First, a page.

Dirty Dealings

A TUSD janitor fights for his job, and his life.

No matter how pummeled they have been, there is a certain swagger shown by those who have been wronged by government employers. It is a swagger, well before justice is served, that is most often borne of satisfaction in the dollars to come.

Frank Fiolek has been wronged by the Tucson Unified School District. He has the Arizona Center for Disability Law, the Equal Employment Opportunity Commission, his union and even favorable letters from the U.S. Department of Justice on his side. Still, Fiolek, a quiet and humble janitor who was forced from his job at John B. Wright Elementary School, has none of the swagger.

He'd like his job back. He'd like to carry his load. Not less. Not more.

Fiolek, in the fourth year in his battle with AIDS, has had to go to U.S. District Court in Tucson to try to get that job back. Rose Daly-Rooney, of the Arizona Center for Disability Law, and Laura Todd Johnson, lawyers working for Fiolek, filed suit against TUSD alleging discrimination, harassment and retaliation in violation of the Americans With Disabilities Act.

One of nine children raised by a mother who worked in the Tucson Medical Center kitchen, Fiolek graduated from Catalina High School in 1977. He signed up with TUSD in 1990 as a bus monitor, moved to the driver's seat, then became a janitor. He worked at Naylor Middle School and Catalina High, during the time that the TUSD board tried to close his alma matter, and in 1994 transferred to Wright.

Wright, in a clean working-class neighborhood at North Columbus Boulevard and East Linden Street, was what Fiolek says was a "good fit."

"It was close and I don't drive, so I was able to ride my bike to work. I got along with everybody and was very happy at Wright," Fiolek says. "That was very important. It doesn't always happen for people with their jobs."

Fiolek worked the day shift. Another janitor worked nights.

In his second year on the job at Wright, Fiolek was diagnosed with the AIDS virus, HIV. And after the summer cleaning was completed in 1996, Fiolek notified Antoinette Langford, installed as Wright principal that year by the TUSD board, that he would need to take some leave that fall to begin a new anti-viral medication therapy.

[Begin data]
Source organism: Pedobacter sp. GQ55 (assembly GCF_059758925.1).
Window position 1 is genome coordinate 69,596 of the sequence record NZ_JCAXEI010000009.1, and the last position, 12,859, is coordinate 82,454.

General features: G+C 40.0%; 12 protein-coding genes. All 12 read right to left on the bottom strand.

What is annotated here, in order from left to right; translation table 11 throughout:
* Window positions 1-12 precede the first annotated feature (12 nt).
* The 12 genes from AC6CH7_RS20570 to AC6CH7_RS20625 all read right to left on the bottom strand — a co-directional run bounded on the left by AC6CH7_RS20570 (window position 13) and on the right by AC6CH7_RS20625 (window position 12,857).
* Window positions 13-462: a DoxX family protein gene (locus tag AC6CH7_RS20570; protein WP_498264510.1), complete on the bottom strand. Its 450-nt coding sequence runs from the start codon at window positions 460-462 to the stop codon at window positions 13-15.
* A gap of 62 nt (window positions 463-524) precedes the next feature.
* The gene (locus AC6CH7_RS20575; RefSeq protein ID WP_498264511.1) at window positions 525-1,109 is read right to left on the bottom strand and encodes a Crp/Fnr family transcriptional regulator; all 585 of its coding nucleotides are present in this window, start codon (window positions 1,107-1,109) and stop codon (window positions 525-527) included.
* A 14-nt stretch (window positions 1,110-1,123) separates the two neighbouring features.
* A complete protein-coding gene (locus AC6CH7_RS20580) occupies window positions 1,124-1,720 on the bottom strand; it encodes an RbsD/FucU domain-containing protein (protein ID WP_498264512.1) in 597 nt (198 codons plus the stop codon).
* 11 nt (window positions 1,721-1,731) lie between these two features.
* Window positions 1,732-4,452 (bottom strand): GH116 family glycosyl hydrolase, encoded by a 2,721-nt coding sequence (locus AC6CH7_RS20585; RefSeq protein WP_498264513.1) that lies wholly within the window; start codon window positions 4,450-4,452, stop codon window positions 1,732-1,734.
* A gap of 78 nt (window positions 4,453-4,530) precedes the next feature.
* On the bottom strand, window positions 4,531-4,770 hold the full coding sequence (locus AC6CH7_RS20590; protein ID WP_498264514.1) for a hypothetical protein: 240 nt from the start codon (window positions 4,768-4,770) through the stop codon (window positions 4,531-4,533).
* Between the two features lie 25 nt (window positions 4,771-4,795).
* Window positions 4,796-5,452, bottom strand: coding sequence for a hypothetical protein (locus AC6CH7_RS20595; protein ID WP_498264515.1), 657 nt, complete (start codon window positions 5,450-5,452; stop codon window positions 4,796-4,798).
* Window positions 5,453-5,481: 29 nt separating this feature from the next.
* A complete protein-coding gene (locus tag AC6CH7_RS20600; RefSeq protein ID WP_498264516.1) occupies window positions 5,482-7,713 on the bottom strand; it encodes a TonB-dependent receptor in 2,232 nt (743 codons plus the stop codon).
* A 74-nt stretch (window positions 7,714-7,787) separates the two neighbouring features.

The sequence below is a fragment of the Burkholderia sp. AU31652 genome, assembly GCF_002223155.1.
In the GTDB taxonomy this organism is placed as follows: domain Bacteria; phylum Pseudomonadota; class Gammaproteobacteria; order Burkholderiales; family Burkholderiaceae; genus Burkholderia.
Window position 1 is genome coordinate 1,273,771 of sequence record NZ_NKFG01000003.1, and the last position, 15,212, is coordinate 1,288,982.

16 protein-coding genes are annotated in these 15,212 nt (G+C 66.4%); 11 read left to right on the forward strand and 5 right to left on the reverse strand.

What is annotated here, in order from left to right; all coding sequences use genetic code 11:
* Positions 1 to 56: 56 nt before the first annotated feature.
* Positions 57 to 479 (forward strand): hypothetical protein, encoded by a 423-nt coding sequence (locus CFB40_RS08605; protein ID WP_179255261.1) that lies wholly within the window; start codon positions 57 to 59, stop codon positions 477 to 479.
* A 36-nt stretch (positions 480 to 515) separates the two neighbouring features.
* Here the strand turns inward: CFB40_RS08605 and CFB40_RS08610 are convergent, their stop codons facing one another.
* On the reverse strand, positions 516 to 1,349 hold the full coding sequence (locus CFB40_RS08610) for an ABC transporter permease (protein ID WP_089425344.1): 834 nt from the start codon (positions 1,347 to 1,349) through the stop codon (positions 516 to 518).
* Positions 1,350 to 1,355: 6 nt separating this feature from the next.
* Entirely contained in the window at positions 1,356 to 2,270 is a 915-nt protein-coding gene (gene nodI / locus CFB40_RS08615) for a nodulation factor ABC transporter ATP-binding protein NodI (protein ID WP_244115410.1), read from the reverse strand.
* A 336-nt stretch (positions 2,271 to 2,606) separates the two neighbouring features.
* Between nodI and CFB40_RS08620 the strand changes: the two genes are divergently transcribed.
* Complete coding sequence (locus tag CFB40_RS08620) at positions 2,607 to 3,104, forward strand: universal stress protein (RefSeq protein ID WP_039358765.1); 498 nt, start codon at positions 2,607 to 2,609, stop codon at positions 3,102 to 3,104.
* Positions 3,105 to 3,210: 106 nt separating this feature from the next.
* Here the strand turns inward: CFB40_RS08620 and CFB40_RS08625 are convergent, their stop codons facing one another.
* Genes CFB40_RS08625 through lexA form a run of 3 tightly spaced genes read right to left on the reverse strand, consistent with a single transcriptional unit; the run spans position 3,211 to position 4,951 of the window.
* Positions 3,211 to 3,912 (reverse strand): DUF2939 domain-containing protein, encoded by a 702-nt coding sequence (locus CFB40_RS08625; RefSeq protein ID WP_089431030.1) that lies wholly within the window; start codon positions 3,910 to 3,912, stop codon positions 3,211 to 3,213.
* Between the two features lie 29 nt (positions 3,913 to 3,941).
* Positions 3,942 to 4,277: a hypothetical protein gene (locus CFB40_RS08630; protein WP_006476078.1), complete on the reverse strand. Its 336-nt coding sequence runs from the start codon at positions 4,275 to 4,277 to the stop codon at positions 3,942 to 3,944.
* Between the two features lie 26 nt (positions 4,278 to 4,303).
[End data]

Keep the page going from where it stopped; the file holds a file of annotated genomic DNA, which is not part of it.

Later that year, Langford told Fiolek that his workload would be increased--that he would have more area to clean. This gave him more area and more work than the night custodian, a tilt that the TUSD board and bosses promised in a Memorandum of Understanding with blue-collar workers that it would not create.

Fiolek, according to the complaint filed in federal court, also reminded Langford that his HIV-positive condition would make it difficult for him to get the additional work done.

Day janitors have heightened responsibilities anyway, because school is in session and they are at "the beck and call" of administration, says Bruce Slabaugh, the veteran TUSD worker and American Federation of State, County & Municipal Employees steward who assisted Fiolek.

Wright started a full-day kindergarten that year, further increasing the work. Kindergartners, after all, are still learning how to handle lunch trays.

Langford responded coldly. She told Fiolek that he "looked healthy," according to court papers. She again refused to reconsider and balance the janitors' workloads in December 1996.

Langford, whose husband, Kelly, is the director of TUSD's African-American Studies, could not be reached for comment.

Fiolek, whose mother, stepfather and stepbrother work for TUSD, sought resolution through TUSD's internal committee for the Americans with Disabilities Act. His request for equitable distribution of work was rejected.

Fiolek didn't give up even though TUSD piled on his work. When he did need time off, TUSD, abandoning usual practice, didn't bring in a replacement. He tried to resolve the issues with a meeting with Langford and her boss, Assistant Superintendent Roger Pfeuffer. That session in March 1997 was unproductive, and Fiolek turned to the union, AFSCME Council 97, for help. He also filed a complaint of discrimination.